Well something is wrong with Russian statement concerned about a country Building houses and the leave the other Killing un armed protester

    August 12, 2011 at 11:47 am | Reply
  3. Odysseus Writes

    the only thing is certain today is that Syrian protester / terrorist has no nuclear power but the Syrian governament may have it...and either ways to help Assad fighting terrorism or to help protester in not getting killed, Internationally community must act in at least command an international investigation to stop massacre and violence as stated by erdogan who issued a 2 weeks Ultimatum

    August 12, 2011 at 10:59 am | Reply
  4. Odysseus Writes

    kept posting on dipnote about this..if Assad will leave or either reform , will he be charged for crime against humanity?
    What difference between Assad and the norwegian forgotten Breivik ? is Syria an iranian nuclear ally?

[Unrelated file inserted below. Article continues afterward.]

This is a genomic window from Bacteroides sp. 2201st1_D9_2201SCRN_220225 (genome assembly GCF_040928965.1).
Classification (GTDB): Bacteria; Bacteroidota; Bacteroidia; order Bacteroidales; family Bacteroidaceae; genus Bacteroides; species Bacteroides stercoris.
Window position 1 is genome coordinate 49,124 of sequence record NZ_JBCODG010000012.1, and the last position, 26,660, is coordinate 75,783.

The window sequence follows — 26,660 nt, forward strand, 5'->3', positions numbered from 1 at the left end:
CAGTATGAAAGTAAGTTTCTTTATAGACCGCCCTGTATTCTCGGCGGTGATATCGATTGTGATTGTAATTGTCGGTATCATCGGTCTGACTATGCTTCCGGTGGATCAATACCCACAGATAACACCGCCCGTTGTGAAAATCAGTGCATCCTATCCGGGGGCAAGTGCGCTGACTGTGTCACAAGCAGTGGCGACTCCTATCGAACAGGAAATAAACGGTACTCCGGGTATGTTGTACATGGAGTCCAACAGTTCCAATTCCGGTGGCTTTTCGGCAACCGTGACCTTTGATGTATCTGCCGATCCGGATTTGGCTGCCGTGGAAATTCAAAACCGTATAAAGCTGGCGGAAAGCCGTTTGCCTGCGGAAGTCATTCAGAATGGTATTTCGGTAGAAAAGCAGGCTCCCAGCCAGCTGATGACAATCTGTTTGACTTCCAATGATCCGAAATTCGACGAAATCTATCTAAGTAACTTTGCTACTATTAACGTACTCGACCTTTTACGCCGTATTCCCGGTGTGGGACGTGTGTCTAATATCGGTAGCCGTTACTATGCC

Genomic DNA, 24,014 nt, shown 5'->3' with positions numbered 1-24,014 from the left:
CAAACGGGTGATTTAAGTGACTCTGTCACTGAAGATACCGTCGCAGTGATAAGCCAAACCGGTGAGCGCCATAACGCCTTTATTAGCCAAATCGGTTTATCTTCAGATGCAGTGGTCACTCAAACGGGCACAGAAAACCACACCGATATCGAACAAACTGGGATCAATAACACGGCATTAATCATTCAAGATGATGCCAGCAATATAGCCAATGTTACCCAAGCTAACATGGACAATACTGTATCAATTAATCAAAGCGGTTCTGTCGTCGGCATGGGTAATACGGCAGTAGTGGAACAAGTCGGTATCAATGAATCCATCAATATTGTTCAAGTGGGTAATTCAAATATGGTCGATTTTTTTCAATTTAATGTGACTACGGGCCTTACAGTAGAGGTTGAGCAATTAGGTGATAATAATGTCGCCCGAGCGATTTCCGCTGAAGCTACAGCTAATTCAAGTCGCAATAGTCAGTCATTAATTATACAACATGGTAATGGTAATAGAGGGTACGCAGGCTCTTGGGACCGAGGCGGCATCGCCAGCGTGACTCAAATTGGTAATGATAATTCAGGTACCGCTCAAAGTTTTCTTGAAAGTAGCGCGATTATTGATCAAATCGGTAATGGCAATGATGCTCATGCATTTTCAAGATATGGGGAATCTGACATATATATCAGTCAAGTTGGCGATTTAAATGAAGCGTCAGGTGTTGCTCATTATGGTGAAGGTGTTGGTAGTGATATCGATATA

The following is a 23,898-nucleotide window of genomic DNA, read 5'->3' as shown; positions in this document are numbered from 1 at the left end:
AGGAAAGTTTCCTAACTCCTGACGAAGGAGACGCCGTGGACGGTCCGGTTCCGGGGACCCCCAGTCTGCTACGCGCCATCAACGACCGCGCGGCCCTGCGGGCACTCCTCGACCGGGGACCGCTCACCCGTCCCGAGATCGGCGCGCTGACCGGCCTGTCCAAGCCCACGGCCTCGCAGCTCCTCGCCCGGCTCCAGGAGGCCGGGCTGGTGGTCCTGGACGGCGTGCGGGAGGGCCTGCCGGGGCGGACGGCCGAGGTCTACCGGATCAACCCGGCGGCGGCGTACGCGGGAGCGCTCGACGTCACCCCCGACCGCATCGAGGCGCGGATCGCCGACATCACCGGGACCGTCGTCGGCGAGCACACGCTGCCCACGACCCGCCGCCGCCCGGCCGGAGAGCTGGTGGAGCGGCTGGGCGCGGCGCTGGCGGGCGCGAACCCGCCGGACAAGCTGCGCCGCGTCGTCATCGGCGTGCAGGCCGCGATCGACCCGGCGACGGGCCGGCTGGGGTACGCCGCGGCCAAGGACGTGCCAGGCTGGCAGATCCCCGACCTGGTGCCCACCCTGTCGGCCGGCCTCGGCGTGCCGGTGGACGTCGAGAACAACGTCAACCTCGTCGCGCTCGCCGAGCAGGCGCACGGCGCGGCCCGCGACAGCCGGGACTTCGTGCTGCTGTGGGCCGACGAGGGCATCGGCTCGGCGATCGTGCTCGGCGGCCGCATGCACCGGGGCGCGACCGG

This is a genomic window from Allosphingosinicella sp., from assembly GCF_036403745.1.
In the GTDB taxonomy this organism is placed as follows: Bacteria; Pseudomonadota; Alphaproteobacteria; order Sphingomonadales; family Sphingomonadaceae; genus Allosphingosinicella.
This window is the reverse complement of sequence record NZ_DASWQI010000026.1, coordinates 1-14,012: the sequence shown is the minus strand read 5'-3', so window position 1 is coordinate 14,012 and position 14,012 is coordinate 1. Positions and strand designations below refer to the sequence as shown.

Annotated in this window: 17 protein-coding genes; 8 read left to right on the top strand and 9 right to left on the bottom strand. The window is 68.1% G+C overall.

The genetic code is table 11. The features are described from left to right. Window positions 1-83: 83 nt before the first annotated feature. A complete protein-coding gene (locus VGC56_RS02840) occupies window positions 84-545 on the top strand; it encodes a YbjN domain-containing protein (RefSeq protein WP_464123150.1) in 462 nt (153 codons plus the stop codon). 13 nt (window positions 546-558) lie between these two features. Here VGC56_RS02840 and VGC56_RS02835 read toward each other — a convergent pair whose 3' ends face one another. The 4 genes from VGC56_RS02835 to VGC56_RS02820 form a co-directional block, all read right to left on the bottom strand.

then suddenly Uk embassy in Syria wait protester may be terrorist ...reply so we have to review all nato position for all the region...protester toke down what Reagan, Craxi Thatcher and the other put there...Then Rasmussen view : there are no condition to military engage Syria : Libya according to the past of its belligerent colonel ... So the question today is on the day of Iranian suspicious magnetic activity : what Russia has sold em? is that the reason why they are not entering?

    August 12, 2011 at 10:56 am | Reply

Post a comment


 

CNN welcomes a lively and courteous discussion as long as you follow the Rules of Conduct set forth in our Terms of Service. Comments are not pre-screened before they post. You agree that anything you post may be used, along with your name and profile picture, in accordance with our Privacy Policy and the license you have granted pursuant to our Terms of Service.